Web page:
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Naval Academy Celebrates Marine Corps' 237th Birthday

Posted on: November 10, 2012 08:00 EST by Jessica Clark

From Naval Academy Public Affairs

Naval Academy faculty, staff and midshipmen celebrated the 237th Marine Corps birthday with a cake-cutting ceremony in King Hall Nov. 8.

This annual celebration is intended to preserve the traditions of Marine Corps heritage and integrate members into a service that honors the many years of its existence.

Traditionally, the first pieces of the cake go to the oldest and youngest Marines in attendance, symbolizing the experienced Marines passing their knowledge to the new generation. Accepting the first pieces this year were Midshipman 4th Class Peter Goutzounis, who was an active duty lance corporal before his acceptance to the Naval Academy, and Director of the Humanities and Social Sciences Division Col. Paul Montanus.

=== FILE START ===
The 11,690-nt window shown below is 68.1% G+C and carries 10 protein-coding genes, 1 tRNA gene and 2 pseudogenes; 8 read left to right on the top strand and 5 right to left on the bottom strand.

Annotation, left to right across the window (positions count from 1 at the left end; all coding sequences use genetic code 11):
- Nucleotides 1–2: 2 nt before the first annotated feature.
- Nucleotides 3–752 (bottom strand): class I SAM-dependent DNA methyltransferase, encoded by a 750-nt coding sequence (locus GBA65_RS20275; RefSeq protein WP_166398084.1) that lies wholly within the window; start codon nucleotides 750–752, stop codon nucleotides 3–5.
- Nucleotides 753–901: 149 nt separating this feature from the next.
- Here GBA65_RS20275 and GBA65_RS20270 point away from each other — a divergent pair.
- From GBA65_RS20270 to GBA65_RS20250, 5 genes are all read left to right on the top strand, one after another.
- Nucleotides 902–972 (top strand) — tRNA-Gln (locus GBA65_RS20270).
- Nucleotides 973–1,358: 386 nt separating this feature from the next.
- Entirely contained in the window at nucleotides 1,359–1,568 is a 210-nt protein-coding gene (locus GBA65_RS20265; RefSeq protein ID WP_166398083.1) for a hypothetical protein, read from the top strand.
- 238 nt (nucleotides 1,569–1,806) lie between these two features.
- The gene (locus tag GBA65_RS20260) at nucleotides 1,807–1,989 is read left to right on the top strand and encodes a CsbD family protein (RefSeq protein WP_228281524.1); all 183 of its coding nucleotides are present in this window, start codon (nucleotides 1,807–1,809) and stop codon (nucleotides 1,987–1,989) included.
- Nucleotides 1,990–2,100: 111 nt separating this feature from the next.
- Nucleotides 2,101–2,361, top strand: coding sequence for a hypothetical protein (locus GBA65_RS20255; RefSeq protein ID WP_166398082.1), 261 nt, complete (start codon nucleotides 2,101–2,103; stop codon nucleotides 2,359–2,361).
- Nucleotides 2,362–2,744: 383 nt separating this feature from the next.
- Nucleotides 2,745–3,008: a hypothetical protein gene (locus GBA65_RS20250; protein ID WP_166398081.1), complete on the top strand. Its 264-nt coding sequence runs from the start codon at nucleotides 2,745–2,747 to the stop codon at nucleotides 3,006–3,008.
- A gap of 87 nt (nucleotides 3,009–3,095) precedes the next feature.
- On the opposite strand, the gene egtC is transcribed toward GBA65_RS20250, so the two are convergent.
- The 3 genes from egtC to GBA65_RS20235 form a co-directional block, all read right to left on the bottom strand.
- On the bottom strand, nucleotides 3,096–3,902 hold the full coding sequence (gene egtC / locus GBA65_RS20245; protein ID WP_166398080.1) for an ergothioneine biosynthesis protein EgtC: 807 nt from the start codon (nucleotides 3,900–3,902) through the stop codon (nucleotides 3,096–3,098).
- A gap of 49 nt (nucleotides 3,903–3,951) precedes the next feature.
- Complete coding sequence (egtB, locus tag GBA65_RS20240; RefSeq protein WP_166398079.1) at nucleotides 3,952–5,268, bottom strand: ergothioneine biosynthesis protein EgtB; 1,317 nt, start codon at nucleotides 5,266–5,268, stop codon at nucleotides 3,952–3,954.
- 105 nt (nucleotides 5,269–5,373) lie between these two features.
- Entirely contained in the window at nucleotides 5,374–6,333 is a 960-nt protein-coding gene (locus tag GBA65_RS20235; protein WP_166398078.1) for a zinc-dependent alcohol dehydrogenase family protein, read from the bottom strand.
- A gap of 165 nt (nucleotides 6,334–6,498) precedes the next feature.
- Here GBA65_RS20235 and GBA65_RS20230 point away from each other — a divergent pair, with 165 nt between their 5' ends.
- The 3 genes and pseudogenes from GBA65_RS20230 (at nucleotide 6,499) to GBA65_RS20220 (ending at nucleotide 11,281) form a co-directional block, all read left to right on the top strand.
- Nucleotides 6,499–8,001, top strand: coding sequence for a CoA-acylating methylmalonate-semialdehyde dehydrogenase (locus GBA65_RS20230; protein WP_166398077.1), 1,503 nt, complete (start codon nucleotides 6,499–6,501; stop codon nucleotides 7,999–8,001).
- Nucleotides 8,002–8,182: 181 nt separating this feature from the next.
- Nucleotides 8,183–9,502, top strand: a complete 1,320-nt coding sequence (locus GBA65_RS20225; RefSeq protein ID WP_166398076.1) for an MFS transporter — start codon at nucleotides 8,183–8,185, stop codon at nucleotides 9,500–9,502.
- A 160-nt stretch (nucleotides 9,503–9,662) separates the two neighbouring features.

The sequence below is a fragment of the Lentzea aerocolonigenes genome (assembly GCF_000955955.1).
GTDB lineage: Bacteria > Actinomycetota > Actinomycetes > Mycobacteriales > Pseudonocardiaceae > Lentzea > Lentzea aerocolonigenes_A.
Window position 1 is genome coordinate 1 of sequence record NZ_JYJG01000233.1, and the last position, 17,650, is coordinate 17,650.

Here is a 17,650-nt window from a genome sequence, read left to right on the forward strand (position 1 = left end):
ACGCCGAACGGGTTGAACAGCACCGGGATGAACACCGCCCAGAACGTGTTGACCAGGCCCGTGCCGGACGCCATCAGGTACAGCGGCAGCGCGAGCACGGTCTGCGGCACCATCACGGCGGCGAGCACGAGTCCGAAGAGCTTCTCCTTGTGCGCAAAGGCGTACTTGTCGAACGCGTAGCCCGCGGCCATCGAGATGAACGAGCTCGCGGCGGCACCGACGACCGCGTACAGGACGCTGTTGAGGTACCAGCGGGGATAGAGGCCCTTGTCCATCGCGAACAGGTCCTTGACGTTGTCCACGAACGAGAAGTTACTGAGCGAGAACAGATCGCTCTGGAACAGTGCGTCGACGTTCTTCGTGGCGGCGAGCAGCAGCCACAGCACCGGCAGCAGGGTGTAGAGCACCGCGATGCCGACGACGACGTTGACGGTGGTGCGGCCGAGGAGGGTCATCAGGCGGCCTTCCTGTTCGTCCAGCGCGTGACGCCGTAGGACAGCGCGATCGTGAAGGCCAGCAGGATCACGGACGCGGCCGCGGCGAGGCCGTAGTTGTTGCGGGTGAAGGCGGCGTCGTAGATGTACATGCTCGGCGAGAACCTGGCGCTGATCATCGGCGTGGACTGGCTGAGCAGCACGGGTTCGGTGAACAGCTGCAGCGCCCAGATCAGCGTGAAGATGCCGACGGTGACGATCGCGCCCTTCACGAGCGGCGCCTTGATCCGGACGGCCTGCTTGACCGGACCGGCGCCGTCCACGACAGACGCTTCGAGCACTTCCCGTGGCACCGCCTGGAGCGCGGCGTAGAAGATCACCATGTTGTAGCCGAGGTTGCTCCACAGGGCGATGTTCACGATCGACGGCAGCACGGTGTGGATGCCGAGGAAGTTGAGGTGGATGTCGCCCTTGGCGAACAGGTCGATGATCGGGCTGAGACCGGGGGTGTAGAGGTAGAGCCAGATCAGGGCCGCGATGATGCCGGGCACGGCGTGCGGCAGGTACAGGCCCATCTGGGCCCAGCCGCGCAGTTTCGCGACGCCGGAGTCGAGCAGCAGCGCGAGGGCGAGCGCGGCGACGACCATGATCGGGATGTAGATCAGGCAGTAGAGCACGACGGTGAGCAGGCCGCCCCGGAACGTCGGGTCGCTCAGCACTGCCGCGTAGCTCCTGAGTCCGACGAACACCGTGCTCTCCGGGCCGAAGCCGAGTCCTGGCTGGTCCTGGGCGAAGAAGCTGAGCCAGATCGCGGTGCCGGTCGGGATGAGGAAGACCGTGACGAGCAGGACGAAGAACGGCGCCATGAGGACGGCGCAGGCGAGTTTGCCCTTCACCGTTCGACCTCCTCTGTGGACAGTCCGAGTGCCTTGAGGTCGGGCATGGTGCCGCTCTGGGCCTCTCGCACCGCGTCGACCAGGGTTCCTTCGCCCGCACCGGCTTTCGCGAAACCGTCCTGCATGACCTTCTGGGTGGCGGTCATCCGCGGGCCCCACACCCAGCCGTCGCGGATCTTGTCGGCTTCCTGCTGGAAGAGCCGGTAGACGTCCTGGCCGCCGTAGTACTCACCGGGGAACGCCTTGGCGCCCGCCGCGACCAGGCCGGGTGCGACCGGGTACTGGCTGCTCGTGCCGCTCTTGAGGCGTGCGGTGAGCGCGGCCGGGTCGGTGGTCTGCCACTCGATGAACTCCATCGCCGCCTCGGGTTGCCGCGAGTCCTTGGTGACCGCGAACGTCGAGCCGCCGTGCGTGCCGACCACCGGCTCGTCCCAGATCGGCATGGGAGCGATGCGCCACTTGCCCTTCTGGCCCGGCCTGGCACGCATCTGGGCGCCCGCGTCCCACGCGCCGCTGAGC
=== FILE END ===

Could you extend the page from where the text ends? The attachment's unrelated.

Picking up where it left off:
On Nov. 10, 1775, the Continental Marines were established in preparation for the Revolutionary War. The mission of this organization, as set down by the Continental Congress, was to conduct ship to ship fighting, provide shipboard security and assist in landing forces. Though disbanded after the war, the modern U.S. Marine Corps was recreated in 1798. Nov. 10 remains the day on which the Marine Corps birthday is celebrated.

The Marines began officially honoring their birthday in 1921, after Marine Corps Order No. 47, Series 1921, was issued by Maj. Gen. John A. Lejeune, requiring that a statement about the history, mission and tradition of the Marine Corps be read every Nov. 10.

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